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The San Diego Guardians started their hockey team four years ago for active duty service members and veterans. In a short time, it has expanded to eight teams in three states and they have big goals, beyond just scoring goals.

“We have prior service members who really had a tough time in the service and this is definitely their therapy,” said Army veteran Andrew Timon. “They come onto the ice to let off steam and to level themselves out. And we have guys who come here for the camaraderie that they miss from their time in the service and they get to bond with the guys here and throw a few back and just have a good time on the ice and forget about the troubles of life.

“For others it’s a resource. How can we help you get the next job. Develop a skill or get you ready for interviews. Whatever we can do to help develop each other on and off the ice is what our goals are,” Timon said.

A 36-year-old former soldier, Timon helped found the Guardians in 2018, despite the fact that he had never played hockey before.

“They were all veterans at the time,” said Seth Schmidt. “They were just looking for a hockey team that had similar mindsets and similar experiences where they can come and hang out in the locker room and we all understood where each other was coming from.”

Schmidt, a 29-year-old reservist, has taken over as captain and president of the Guardians and he plays on three of the six teams of various skill levels in San Diego.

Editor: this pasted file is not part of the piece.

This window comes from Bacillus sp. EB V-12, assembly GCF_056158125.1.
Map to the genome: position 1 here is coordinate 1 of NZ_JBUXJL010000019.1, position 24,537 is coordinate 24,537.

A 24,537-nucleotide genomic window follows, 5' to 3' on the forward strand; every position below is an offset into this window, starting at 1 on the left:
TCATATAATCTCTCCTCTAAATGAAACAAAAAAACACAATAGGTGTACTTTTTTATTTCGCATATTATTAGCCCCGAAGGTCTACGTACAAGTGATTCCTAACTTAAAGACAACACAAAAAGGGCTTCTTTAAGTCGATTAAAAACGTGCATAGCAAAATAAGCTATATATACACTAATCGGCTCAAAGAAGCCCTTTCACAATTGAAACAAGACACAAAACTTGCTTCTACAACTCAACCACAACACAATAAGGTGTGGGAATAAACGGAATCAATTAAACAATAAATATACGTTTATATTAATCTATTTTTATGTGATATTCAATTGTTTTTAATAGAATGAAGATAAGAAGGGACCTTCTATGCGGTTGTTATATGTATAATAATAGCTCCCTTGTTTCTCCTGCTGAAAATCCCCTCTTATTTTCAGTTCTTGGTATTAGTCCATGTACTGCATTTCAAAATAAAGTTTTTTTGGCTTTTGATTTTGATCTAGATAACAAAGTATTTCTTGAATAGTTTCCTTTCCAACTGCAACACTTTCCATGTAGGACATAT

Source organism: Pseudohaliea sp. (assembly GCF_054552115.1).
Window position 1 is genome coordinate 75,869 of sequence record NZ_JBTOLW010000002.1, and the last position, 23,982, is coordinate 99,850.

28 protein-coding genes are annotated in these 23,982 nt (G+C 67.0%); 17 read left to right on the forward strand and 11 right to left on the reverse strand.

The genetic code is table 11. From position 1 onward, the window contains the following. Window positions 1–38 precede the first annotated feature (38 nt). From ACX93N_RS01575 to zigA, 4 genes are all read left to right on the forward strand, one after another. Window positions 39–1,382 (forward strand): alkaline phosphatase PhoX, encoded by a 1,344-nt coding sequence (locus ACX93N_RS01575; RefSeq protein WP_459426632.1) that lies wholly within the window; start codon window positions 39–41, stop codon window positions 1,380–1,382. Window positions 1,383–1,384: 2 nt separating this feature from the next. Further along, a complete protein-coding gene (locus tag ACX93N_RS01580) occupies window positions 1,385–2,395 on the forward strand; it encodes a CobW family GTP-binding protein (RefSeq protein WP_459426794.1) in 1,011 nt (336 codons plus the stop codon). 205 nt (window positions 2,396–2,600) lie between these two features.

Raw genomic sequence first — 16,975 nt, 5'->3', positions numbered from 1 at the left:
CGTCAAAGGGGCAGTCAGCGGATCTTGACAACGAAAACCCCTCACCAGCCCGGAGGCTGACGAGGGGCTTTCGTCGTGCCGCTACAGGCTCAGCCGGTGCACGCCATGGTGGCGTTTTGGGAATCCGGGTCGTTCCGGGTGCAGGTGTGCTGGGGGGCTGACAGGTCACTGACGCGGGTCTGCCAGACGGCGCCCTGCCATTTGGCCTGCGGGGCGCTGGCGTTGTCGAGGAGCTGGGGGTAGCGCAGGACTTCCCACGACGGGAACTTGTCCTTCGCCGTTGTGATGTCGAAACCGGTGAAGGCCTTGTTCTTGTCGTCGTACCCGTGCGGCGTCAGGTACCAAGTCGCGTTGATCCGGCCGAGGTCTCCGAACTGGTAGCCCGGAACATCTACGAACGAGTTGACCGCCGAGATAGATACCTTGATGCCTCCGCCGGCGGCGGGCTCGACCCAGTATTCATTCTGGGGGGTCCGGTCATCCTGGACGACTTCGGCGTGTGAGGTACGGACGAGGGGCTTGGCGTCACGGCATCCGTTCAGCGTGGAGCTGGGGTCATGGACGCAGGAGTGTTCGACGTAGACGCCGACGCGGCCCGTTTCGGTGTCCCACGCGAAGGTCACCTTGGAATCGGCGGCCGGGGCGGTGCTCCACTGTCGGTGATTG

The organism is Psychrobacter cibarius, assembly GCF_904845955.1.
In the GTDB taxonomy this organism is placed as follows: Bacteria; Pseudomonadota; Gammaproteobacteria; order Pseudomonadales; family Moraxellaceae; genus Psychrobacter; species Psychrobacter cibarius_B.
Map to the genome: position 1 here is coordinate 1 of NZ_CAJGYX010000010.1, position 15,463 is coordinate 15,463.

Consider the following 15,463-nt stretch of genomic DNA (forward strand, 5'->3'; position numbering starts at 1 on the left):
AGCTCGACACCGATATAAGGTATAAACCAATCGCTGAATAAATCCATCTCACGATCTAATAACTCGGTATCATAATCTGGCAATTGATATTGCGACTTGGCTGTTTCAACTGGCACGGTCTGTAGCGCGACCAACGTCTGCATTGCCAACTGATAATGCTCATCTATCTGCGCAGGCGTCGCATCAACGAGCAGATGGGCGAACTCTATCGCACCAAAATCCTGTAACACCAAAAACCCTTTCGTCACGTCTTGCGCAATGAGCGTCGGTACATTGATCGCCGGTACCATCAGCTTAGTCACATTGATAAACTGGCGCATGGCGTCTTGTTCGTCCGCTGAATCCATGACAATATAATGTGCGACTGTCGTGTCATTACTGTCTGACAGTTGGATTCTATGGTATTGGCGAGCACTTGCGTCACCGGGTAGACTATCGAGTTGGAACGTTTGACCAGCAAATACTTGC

The Guardians play on ice rinks in Mira Mesa, UTC and the Kroc Center in various leagues with teams made up mostly of civilians.

“I feel like they’re really grateful,” said Matty Zelek. “After the games and before the games, they usually come up to us and thank us for our service. And they usually give us stick taps after the game. It’s a really relieving feeling and we’re thankful for it and appreciate the support.”

Zelek, a 24-year-old sailor, serves as the director of recruitment for the Guardians and invites any service members, first responders and their dependents to check out the sport he started playing as a kid outside of Rockford, Illinois.

The Guardians have expanded from San Diego to Arizona and Texas, playing in tournaments across the country.

Just like any team, they enjoy winning, but in this case, winning is truly not everything.

“It’s another way for those to be able to have something to go to to feel good,” said Navy Petty Officer 1st Class Chris Geschwender. “And I think that’s the important thing. That all of us feel good, when we’re playing and when we’re finished.”